I had a pretty good 2010. I earned my master’s in Instructional Technology from Virginia Tech. I presented at a national conference for the first time and was asked to present again next year. I was named GCTE Secondary Teacher of the Year and NCTE Teacher of Excellence. Professionally, I accomplished more this year than I have any other year. I also read more books than I have in any other year. I went on a trip to Salem, MA. I made some new friends. My friendships with others deepened. I’m looking forward to doing more this year, and I hope it will be a good one. I do have some dreams and goals that remain unaccomplished, and this year feels like a good one to get rolling on them. After all, I’ll be turning 40 in September, and one thing I won’t have is more time.

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The Kids are All Right

I just came across this tweet by Jim Burke:

Jim Burke's tweetI feel the same way. I love to hear from students, both current and former about the great things they’re doing out there in the world. Jeremy came by the school to visit last week and told me about his work with the Wilderness Society. He’s been blogging with them at WildernessU-Georgia. You can learn more about him by clicking on their About page. They don’t have posts tagged by author, but if scroll a bit, you can find some of his posts. Here are a few recent ones:

As his former English teacher, I’m thrilled he’s writing. He graduates from college this year, and I’m proud of him.

I shared Jake’s blog and wonderful photography with you recently, but here it is again, in case you missed it: Life of Jake. Jake is a gifted artist with that camera—something I didn’t know about him when he was my student, but I’ve been happy to discover it since then. He’s also an excellent writer and thinker.

Julian is really busy with college, but he blogs about GTD, organization, and productivity at 2WheeledLife. He has some helpful tips, and I have enjoyed discovering all he’s learned.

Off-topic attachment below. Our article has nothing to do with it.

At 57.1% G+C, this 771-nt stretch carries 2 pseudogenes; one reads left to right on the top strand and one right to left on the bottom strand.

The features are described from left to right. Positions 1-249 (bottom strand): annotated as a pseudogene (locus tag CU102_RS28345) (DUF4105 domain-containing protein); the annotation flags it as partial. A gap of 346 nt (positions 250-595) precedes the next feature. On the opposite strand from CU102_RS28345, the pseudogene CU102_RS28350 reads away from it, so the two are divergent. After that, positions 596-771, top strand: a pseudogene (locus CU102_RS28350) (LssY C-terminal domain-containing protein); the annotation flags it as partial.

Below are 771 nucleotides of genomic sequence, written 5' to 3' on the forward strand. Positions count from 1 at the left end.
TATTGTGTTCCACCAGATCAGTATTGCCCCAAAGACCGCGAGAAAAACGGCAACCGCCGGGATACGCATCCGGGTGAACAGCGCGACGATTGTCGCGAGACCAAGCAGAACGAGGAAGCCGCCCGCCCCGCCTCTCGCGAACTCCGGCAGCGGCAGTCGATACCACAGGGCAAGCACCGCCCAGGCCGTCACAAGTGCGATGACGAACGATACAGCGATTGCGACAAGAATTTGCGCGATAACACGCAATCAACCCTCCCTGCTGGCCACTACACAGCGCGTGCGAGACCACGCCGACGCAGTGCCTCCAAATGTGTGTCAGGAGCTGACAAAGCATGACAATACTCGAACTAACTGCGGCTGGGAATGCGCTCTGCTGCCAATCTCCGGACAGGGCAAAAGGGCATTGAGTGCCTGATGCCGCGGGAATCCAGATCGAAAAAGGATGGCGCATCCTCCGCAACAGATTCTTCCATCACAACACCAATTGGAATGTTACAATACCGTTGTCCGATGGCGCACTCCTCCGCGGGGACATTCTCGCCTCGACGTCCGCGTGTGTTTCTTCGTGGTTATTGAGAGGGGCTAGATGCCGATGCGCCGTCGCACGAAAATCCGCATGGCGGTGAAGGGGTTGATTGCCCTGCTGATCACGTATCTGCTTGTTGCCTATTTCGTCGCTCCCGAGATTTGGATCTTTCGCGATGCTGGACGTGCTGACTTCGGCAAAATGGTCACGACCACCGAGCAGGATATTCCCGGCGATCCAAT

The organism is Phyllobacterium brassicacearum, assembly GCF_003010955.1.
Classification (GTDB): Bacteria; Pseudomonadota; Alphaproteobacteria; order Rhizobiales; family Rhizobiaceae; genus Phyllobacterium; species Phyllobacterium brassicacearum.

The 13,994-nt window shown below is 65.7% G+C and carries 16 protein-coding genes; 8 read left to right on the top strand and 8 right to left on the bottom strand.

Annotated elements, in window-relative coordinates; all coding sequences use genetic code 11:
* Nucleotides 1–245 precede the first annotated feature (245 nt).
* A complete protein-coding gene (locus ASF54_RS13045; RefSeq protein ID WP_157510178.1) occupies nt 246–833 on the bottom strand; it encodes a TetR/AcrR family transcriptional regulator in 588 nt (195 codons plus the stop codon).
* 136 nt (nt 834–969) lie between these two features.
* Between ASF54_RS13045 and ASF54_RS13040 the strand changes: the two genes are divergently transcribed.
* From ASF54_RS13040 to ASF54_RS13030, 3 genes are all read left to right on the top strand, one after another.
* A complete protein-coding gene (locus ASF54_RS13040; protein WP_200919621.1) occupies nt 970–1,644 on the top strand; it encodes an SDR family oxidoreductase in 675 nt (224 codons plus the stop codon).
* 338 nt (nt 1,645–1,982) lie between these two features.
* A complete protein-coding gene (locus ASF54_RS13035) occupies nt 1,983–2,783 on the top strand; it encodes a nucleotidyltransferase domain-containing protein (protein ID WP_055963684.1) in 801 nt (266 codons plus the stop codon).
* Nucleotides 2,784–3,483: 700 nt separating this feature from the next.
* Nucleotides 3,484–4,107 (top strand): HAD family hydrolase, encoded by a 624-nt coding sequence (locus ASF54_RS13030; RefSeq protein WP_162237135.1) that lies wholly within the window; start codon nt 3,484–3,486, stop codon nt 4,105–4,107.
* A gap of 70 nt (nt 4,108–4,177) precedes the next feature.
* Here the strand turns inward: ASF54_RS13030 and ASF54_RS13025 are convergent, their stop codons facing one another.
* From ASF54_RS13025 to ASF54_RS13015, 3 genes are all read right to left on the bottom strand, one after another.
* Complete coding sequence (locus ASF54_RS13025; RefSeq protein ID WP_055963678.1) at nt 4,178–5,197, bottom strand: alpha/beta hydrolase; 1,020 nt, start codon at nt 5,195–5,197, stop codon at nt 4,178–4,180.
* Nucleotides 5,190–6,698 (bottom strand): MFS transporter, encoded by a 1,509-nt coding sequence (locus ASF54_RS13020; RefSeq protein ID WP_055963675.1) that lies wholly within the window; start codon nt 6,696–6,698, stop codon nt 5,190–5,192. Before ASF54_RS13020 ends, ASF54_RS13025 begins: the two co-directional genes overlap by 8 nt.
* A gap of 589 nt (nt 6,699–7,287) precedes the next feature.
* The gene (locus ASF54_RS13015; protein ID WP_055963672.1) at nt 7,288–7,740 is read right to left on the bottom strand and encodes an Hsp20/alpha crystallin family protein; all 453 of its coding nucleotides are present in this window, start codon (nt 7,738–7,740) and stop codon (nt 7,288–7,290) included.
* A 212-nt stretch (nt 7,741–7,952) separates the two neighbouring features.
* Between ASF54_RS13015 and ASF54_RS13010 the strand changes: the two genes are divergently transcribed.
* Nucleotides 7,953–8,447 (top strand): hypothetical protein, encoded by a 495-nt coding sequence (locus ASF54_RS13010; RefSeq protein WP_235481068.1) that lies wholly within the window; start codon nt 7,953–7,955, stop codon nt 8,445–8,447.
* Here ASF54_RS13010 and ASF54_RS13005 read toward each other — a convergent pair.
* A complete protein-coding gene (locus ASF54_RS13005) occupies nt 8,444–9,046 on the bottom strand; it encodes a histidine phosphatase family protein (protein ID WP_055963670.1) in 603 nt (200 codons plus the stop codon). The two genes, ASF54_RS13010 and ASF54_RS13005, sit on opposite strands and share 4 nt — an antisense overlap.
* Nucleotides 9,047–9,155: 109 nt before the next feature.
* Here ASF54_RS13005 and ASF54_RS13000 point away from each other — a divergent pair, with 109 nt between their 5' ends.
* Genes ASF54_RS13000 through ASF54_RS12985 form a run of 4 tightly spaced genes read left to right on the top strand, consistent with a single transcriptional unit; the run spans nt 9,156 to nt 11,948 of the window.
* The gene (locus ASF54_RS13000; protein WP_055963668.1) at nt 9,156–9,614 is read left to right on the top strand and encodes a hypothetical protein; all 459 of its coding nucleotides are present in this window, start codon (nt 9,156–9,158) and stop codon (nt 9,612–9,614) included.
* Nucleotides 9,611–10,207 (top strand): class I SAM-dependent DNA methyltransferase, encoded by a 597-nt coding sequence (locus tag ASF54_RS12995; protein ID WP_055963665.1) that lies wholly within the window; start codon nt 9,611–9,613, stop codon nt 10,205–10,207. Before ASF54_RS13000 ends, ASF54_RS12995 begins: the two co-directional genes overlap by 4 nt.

They are just beginning to go out into the world and do great things, but I’m really proud of them, and I will be interested to see what they do in the future. And I don’t worry too much about the future, because in the inimitable words of Who, “the kids are all right.” [Sorry for the paraphrase—I teach grammar and can't write alright. See? Although I will voice my radical opinion that it should be standard when its cousins altogether and already are. Just saying.]

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Edublog Awards

Nominated Teacher BlogThis blog has been nominated for an Edublog award in the category of Best Teacher Blog. If you feel this blog has earned this distinction, you can vote for it here.

I mentioned on Twitter tonight that I have some mixed feelings about these kinds of awards. I think often this particular awards competition turns into a popularity contest. As far as I know, this is the first time I’ve ever been shortlisted for any sort of Edublog award, but I see a lot of the same names appear on these award shortlists over and over. Also, I don’t know about a Lifetime Achievement Award. Education blogging has only been around about ten years or so, and Lifetime Achievement doesn’t seem like the best language to use. I also don’t really think these awards are necessarily about good or helpful writing or tweeting.

Don’t get me wrong: I’m honored that any readers enjoyed this blog enough to feel it deserved to be nominated for the award. As far as I’m concerned, if I was that helpful to anyone, then I won.

I think Edublogs does good work, and I think it’s nice that they recognize the hard work of other bloggers, even bloggers that don’t use their service, but I also don’t like the idea of “competition” for this sort of thing. I like to see blogging, tweeting, and wikis as collaborative, as conversations. I like to reflect here, to share resources. If there were any awards for blogging when I started doing it five and a half years ago, then I didn’t know about them. I would hate to think anyone was motivated by these awards (and I actually don’t believe that). Who knows? Maybe it bothers me that this blog has never been recognized until now—I fully admit my ambivalent feelings about blog awards could be tied to the fact that I haven’t won one. If I had, perhaps I might value them more highly.